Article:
Author: Cindy Liang
I have read How to Read a Paper by S. Keshav, in which he suggests a three-pass approach that he applies to read academic papers for many years. Here I would like to share my takeaways with all beginning graduate students and novice researchers.
Firstly, to read with a purpose.
Most graduate students read with a reading list provided by lecturers. In the beginning, these students usually spend much time reading to complete reading tasks. Some soon realise there are loads of readings and they do not have enough time for reading them, let alone remembering many important terminologies and details which may help with the quizzes and essays.
To complete a reading task should not be the purpose of reading. Instead, to solve a specific problem can be. Therefore, before reading a paper, as a novice reader in the academic field, we better know why we read:
- to understand a term?
- to deepen our understanding of a case?
- to find supportive data for our research?
This helps to quickly decide if we should read through a piece of paper to get more details.
Secondly, to read with the three-pass approach proposed by S. Keshav.
To keep in mind a reading purpose so that we will have our To-read List when reading the paper. Then we can do the first pass. As S. Keshav noted, the first pass helps us to get a general idea of a paper. It usually takes five to ten minutes, and we need to read the title, abstract, introduction, sub-headings, conclusions and take a glance at references.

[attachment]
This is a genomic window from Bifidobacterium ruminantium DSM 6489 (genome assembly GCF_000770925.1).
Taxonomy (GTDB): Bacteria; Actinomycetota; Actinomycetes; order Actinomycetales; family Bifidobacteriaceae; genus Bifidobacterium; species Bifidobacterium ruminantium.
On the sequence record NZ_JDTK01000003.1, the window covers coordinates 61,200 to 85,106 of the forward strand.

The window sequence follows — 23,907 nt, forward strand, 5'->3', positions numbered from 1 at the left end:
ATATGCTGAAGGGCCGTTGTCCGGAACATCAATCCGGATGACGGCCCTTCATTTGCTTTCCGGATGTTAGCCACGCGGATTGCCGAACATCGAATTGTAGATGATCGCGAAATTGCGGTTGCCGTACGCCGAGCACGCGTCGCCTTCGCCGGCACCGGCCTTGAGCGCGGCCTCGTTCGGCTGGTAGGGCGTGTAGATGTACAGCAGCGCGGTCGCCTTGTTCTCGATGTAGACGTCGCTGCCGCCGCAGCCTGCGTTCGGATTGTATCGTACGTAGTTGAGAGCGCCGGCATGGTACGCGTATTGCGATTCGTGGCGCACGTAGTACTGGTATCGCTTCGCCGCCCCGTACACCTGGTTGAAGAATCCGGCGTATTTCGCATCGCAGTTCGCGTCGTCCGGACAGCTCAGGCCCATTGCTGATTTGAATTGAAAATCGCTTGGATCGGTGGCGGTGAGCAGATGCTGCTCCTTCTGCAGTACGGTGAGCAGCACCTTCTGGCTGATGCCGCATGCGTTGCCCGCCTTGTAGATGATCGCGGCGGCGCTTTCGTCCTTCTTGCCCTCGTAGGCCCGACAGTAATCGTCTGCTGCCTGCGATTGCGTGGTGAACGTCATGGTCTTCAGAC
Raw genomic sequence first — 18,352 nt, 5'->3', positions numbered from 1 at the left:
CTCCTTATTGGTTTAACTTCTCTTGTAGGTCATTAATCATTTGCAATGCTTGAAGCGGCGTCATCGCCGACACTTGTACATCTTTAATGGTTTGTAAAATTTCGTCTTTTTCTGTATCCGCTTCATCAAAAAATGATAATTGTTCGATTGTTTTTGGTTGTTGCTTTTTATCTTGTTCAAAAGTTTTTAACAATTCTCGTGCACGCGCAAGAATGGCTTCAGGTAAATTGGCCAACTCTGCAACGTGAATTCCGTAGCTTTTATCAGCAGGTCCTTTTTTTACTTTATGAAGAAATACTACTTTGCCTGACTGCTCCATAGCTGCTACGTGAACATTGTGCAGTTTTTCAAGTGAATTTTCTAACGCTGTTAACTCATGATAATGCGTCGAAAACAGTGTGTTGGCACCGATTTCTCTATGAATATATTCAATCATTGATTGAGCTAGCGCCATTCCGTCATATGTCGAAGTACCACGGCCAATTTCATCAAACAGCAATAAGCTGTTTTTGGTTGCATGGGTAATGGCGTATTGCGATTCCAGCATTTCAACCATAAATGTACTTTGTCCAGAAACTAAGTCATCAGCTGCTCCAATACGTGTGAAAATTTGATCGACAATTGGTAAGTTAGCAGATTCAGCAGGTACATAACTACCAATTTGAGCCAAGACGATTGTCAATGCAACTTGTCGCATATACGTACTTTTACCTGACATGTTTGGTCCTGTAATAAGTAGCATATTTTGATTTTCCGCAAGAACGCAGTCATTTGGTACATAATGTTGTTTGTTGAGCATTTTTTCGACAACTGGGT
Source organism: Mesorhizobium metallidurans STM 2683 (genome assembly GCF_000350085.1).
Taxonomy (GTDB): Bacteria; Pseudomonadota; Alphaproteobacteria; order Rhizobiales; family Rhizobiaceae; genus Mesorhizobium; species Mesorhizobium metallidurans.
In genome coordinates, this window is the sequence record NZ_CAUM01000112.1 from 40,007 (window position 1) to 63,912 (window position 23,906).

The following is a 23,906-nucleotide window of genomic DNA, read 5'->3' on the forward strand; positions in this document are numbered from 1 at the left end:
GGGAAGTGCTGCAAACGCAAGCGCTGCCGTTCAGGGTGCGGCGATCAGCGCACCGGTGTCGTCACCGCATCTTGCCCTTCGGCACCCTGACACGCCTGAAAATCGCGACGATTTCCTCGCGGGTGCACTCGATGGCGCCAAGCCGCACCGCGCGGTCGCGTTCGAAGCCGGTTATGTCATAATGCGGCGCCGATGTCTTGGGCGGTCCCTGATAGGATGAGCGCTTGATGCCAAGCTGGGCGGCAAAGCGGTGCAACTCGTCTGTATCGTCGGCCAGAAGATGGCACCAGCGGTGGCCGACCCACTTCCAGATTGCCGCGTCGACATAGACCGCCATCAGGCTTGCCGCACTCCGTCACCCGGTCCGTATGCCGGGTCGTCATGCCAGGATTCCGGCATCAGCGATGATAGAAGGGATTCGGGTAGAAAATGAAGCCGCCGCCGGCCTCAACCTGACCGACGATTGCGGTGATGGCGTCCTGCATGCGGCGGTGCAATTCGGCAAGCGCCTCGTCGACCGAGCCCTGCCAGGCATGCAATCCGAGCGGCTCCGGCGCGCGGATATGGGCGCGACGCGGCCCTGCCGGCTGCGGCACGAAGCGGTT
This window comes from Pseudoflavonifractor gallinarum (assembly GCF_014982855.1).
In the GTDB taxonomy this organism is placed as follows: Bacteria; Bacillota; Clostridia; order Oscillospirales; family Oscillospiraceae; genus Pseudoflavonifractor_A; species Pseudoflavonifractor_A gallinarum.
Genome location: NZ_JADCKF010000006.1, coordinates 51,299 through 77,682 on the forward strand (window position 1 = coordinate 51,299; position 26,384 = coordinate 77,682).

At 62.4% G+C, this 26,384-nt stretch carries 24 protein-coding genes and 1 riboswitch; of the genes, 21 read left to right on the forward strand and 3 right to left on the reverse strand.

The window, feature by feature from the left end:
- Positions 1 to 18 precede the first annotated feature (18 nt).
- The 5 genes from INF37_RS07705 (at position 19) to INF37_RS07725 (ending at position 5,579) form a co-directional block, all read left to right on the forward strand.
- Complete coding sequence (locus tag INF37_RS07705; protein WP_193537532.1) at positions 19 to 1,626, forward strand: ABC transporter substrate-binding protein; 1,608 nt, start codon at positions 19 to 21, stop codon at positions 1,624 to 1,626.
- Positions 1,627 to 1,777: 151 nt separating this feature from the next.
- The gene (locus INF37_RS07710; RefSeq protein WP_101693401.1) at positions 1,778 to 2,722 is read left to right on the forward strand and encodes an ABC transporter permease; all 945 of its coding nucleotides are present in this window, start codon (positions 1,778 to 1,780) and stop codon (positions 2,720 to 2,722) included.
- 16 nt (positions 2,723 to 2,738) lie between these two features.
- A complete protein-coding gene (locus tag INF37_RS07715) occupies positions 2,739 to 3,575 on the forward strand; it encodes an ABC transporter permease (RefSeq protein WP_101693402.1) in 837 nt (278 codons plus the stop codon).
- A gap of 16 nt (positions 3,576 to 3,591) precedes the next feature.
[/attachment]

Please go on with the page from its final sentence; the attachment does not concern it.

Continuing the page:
Next, the second pass requires us to read visual information like diagrams, figures and other illustrations. In this stage, we can make notes on the paper for some key points and see any relevant unread references for further reading. After the second pass, we should be able to summarise the paper in our own words and tell if the paper is relevant to our research and fit the reading purpose. Therefore, we can go to the next level —— to read more detailed information.
The third pass will take up more time as we need to read through more details. The following steps help with the third-time reading:
- Think of implementing the paper and see if there is any controversy;
- Identify and challenge every statement and think a bit about how you will present a specific idea in the paper;
- Make notes for future work;
After the third-pass reading, you should be able to reconstruct and present the paper ideas in your own words and have some ideas to improve the research.
Thirdly, to read more and more.
With a systematic method, you will gradually improve your reading skills and be a faster reader. However, you should realise the process takes time, and the best way to see how you will improve is to do it right now.
Get a paper, write down the reading approach that you are going to follow. And then apply it from your next reading. From time to time, you will see the improvement.
And it is always good to start borrowing a good idea from experienced researchers like the three-pass approach by S. Keshav.
I hope you enjoy reading this piece of sharing, and you are always welcome to share your reading tips with us.
References and more readings
- How to Read a Paper (original version) by S. Keshav – http://www.sigcomm.org/sites/default/files/ccr/papers/2007/July/1273445-1273458.pdf
- How to Write a Great Research Paper by S. Peyton Jones:
- Writing reviews for systems conferences by T. Roscoe: https://people.inf.ethz.ch/troscoe/pubs/review-writing.pdf
- Writing Technical articles by H. Schulzrinne: http://www.cs.columbia.edu/~hgs/etc/writing-style.html